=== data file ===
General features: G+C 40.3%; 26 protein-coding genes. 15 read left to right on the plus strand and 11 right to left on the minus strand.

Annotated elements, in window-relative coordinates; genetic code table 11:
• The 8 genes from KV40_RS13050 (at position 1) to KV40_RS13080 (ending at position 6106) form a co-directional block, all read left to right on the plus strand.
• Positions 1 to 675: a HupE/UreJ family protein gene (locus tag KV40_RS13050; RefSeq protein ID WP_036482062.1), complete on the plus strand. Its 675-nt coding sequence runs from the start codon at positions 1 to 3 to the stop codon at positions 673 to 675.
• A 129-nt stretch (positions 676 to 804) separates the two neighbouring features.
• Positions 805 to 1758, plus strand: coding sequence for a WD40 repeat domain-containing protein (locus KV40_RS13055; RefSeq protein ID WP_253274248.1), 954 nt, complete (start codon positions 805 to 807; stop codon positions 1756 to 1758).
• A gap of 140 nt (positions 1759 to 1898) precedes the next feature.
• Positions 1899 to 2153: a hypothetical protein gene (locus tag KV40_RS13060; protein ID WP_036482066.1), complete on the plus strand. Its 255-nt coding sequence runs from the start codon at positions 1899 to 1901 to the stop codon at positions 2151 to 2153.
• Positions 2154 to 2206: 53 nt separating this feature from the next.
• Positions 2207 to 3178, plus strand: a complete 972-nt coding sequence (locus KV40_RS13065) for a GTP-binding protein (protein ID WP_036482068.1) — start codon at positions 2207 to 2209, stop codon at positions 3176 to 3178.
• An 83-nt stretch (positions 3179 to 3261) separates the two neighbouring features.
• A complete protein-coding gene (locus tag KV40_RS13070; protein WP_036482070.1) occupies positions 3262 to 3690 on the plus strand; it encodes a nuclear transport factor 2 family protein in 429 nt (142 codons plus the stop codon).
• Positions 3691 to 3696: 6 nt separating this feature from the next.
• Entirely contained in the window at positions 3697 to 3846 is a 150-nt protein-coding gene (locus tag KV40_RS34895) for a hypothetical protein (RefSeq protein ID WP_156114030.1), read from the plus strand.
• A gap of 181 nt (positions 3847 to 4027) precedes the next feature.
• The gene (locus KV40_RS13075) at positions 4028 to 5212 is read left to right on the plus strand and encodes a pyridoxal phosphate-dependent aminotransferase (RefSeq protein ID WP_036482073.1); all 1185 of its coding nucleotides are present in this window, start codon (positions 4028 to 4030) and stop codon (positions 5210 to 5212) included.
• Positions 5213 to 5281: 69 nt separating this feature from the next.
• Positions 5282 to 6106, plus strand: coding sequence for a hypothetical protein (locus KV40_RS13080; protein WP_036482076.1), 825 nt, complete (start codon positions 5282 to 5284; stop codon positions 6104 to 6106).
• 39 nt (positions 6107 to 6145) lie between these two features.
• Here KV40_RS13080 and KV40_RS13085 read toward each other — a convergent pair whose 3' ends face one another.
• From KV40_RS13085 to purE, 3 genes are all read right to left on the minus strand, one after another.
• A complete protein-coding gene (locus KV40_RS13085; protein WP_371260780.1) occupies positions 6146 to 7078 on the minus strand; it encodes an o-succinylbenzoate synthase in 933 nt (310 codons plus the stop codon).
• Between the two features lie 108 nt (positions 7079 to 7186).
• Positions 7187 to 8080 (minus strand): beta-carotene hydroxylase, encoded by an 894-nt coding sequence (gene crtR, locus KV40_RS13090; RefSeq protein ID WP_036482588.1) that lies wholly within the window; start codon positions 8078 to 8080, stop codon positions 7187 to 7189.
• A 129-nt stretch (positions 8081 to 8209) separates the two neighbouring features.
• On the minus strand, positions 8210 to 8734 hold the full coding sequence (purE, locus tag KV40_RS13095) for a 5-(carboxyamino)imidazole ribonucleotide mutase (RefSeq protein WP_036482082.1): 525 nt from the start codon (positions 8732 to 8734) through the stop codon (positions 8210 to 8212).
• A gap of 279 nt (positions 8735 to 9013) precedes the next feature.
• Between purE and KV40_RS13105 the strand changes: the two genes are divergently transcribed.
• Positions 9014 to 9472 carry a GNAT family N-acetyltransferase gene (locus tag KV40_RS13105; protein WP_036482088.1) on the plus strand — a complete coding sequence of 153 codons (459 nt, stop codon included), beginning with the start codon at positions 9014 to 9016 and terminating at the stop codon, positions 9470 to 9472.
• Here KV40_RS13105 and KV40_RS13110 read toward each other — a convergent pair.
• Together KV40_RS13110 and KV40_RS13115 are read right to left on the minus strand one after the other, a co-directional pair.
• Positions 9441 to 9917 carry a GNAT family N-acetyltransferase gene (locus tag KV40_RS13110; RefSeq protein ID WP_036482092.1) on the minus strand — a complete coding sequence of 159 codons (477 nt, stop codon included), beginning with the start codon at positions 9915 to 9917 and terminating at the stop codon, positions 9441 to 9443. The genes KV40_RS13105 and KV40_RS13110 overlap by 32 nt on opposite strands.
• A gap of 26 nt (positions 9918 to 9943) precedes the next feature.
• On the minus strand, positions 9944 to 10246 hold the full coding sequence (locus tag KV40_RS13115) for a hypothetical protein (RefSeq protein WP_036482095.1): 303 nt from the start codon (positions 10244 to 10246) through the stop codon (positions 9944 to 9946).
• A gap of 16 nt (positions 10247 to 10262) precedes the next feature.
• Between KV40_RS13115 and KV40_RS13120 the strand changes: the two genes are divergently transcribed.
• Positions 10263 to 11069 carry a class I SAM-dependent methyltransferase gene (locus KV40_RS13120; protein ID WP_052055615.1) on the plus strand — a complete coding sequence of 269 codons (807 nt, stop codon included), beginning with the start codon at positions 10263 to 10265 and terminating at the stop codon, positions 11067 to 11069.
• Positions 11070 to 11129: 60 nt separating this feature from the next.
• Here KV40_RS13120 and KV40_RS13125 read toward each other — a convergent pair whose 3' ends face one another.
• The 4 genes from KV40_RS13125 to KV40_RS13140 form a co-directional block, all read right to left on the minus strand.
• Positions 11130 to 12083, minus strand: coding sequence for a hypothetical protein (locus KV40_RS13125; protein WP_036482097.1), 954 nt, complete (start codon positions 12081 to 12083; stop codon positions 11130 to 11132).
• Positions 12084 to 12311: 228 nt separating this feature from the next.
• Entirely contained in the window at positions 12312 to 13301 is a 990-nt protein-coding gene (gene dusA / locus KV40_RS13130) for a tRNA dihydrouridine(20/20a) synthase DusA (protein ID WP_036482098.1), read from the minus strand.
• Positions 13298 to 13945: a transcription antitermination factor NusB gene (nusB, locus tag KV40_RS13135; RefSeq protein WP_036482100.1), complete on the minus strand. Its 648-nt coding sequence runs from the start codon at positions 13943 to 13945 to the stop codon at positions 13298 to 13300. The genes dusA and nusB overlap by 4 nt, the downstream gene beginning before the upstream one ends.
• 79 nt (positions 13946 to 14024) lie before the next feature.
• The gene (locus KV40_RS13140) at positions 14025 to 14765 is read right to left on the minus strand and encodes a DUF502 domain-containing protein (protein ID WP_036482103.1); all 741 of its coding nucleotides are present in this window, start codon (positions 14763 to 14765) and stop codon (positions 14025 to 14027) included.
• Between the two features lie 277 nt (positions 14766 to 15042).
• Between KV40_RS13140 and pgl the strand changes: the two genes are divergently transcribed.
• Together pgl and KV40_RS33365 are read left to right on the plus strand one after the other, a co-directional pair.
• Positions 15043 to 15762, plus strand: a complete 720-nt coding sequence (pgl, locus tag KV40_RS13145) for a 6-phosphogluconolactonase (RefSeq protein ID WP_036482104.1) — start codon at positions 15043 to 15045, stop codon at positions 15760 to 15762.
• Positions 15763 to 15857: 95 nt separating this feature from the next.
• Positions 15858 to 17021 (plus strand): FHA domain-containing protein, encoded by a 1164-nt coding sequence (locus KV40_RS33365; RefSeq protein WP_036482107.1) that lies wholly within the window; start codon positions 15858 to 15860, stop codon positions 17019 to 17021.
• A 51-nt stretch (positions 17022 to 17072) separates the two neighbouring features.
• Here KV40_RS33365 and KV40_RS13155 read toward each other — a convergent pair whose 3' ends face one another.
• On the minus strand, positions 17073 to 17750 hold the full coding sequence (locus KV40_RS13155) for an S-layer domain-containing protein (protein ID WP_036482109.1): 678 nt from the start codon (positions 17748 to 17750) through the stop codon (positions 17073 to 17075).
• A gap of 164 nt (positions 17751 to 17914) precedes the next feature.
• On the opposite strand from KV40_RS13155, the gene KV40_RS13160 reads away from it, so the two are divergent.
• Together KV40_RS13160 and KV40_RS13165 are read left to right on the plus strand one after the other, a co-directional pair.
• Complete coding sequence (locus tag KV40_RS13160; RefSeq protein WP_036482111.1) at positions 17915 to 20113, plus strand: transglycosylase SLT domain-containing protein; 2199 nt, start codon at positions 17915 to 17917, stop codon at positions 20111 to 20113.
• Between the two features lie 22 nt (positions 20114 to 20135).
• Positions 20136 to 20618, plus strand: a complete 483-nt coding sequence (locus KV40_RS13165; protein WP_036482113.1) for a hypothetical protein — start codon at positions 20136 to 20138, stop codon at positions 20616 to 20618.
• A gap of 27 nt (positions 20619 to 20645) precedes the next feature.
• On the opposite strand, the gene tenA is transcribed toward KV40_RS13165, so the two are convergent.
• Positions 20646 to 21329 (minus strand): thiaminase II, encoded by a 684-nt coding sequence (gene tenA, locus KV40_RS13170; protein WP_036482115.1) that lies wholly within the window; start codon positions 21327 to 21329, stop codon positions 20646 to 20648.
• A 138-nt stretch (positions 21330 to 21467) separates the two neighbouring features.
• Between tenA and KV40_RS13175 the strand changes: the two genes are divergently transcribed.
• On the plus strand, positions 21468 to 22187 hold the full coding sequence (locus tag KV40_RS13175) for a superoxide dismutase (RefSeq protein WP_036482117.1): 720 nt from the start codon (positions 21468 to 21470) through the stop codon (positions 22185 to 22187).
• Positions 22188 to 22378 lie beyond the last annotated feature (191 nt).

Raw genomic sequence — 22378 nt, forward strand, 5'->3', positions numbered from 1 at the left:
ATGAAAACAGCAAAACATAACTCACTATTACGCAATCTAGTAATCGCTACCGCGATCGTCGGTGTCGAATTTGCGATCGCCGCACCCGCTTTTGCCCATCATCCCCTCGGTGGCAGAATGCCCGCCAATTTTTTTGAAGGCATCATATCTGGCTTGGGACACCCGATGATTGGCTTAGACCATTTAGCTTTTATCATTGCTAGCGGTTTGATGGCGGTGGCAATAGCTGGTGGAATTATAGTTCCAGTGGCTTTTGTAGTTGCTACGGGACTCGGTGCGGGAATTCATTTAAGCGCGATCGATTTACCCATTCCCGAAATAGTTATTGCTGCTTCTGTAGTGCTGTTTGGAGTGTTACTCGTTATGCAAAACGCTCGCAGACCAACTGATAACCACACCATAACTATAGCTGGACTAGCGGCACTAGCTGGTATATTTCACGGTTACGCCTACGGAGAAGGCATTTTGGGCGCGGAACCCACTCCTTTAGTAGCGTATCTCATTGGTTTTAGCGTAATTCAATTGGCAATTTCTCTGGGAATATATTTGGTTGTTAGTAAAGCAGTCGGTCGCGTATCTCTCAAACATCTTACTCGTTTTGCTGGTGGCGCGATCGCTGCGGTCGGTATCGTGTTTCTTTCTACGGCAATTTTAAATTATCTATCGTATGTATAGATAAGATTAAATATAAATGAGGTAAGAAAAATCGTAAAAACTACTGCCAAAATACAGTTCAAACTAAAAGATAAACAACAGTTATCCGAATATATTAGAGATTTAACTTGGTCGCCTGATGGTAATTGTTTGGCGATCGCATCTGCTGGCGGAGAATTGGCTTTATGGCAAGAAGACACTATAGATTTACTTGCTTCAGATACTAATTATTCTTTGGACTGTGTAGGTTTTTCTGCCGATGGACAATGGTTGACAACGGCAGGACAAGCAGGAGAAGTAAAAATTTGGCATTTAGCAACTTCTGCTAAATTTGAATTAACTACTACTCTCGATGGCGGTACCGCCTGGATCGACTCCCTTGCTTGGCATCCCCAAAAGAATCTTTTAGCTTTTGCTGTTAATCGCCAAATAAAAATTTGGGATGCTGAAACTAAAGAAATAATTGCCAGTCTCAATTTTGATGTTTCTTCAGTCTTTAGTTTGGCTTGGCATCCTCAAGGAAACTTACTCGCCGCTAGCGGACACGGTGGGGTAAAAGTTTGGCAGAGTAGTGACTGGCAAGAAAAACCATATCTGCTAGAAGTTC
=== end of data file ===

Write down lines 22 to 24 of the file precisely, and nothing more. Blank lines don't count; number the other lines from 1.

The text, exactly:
• A complete protein-coding gene (locus KV40_RS13085; protein WP_371260780.1) occupies positions 6146 to 7078 on the minus strand; it encodes an o-succinylbenzoate synthase in 933 nt (310 codons plus the stop codon).
• Between the two features lie 108 nt (positions 7079 to 7186).
• Positions 7187 to 8080 (minus strand): beta-carotene hydroxylase, encoded by an 894-nt coding sequence (gene crtR, locus KV40_RS13090; RefSeq protein ID WP_036482588.1) that lies wholly within the window; start codon positions 8078 to 8080, stop codon positions 7187 to 7189.